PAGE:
Picture of beets and radishes at a farmers market

Beet vs Radish: Which is Healthier?

Beets and radishes are often-underappreciated vegetables that provide powerful health and anti-aging benefits.  In the battle between beet vs radish, we weigh in on taste, nutritional value, and health benefits.

Though beets and radishes have different flavors, they can often be substituted for one another in recipes.  Beets have a slightly sweet taste and are more earthy whereas radishes have a peppery, sharp flavor. When prepared properly, you may find they join the list of your favorite vegetables!

Read on to learn more about beets and radishes, their health benefits, and how best to prepare them.

What are Beets?

Red beet, also called beetroot, table beet, or garden beet, is in the Amaranthacea family along with Swiss chard and spinach.  Beets are edible root vegetables that are usually red/purple in color, and their color is likely to stain your skin, fabric, and cookware.  Beet varieties such as golden beets and white beets are lighter in color and will not stain.  

Best eaten cooked, beets are now conveniently available pre-cooked in the grocery store for easier access.  The entire beet plant is edible, including the leaves, which are also best eaten cooked.  Beet sprouts and microgreens have become popular for their mild flavor when eaten raw. In this article we will focus on beetroot rather than beet greens.

How to Eat Beets

Beetroot has an earthy flavor with slightly bitter undertones and a sweet aftertaste.  You may eat beets boiled, roasted, pickled, juiced, or consumed as a beet powder added to juices or smoothies.  See our recipe for a customizable smoothie here.  Marinate cooked beets in vinegar or lemon juice to offset the earthy taste.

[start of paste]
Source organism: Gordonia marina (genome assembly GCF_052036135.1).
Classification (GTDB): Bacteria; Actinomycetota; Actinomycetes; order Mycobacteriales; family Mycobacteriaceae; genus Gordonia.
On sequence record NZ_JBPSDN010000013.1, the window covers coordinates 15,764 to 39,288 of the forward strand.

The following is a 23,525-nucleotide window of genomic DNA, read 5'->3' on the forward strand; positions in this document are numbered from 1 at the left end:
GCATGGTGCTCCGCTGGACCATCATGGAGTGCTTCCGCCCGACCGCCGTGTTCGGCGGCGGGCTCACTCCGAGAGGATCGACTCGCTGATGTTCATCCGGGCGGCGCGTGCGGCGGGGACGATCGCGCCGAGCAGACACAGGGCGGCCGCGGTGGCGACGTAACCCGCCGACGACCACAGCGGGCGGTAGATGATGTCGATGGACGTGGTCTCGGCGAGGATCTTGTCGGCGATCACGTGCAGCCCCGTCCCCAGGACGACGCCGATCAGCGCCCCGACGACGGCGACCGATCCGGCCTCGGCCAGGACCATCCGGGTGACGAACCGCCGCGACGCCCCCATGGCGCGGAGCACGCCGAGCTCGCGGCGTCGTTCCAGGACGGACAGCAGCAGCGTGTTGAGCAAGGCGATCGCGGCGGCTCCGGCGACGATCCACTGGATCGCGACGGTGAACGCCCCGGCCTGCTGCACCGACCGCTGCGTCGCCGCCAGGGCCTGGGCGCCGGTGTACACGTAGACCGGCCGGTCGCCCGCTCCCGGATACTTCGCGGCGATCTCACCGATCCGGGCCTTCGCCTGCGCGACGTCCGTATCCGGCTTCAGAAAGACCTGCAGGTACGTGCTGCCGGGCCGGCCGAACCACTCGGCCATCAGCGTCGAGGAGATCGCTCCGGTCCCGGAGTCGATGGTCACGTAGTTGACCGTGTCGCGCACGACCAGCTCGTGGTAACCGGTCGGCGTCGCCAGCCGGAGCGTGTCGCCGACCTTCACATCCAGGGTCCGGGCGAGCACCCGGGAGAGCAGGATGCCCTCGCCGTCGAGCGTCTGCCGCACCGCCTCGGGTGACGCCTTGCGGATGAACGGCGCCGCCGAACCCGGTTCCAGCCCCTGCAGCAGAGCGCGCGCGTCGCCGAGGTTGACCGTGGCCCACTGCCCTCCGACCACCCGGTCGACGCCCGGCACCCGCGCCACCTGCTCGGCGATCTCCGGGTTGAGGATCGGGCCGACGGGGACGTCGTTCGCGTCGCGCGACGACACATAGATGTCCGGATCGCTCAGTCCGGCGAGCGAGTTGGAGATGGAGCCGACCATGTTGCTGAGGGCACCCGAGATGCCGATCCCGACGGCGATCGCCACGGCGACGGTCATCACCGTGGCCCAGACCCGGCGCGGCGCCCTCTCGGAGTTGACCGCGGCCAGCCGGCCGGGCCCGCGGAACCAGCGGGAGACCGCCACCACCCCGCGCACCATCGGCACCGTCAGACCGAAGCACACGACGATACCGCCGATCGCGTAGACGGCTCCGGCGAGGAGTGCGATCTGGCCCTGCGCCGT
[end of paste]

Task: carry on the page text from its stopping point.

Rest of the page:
The simplest way to consume beets is to purchase them pre-cooked and add them to salads.  You can also blend them into smoothies or juice them if you have a juicer.  Beet juice is surprisingly delicious!  You may also use beet powder in smoothies or juice.

What are Radishes?

Radishes are part of the Brassicaceae family, and are a cruciferous vegetable like broccoli, cauliflower and bok choy.  People typically enjoy radishes raw, though they can also be cooked. 

Raw radishes are smaller and stronger in flavor than beets, with a spicy, peppery kick.  The globe red radish, which is small, round and red, is the best known and most popular variety.  Another popular variety is the daikon radish, which is oblong and white and has a less intense peppery flavor than the red radish.  

Similar to beets, radish greens are also edible, though they are seldom consumed that way.  Raw radish leaves are quite bitter, and thus are better sautéed with a little garlic and olive oil then topped with lemon juice.  They can also be braised or steamed, or added to soups and stews.  For the purposes of this post, we will focus on the radish globe rather than the radish leaves.

How to Eat Radishes

Enjoy raw, sliced radishes as a flavorful addition to salads and sandwiches or for dipping into hummus or guacamole.  They are also delicious plain with a little bit of sea salt. Radishes have a spicy bite that some will enjoy, while others will prefer pickled radishes which helps to cut the strong, peppery flavor.

Nutritional Value: Beet vs. Radish

When comparing beets and radishes, it is important to consider not only the beneficial nutrients, but also the calorie and sugar content of each.

Beet vs Radish Nutritional Value, per cup raw

Dietary Fiber3.81.9

As you can see from the table above, radishes are significantly lower in calories, protein, carbohydrate, sugar and dietary fiber than beets.  However, do not discount the potent nutritional value packaged in this low calorie vegetable.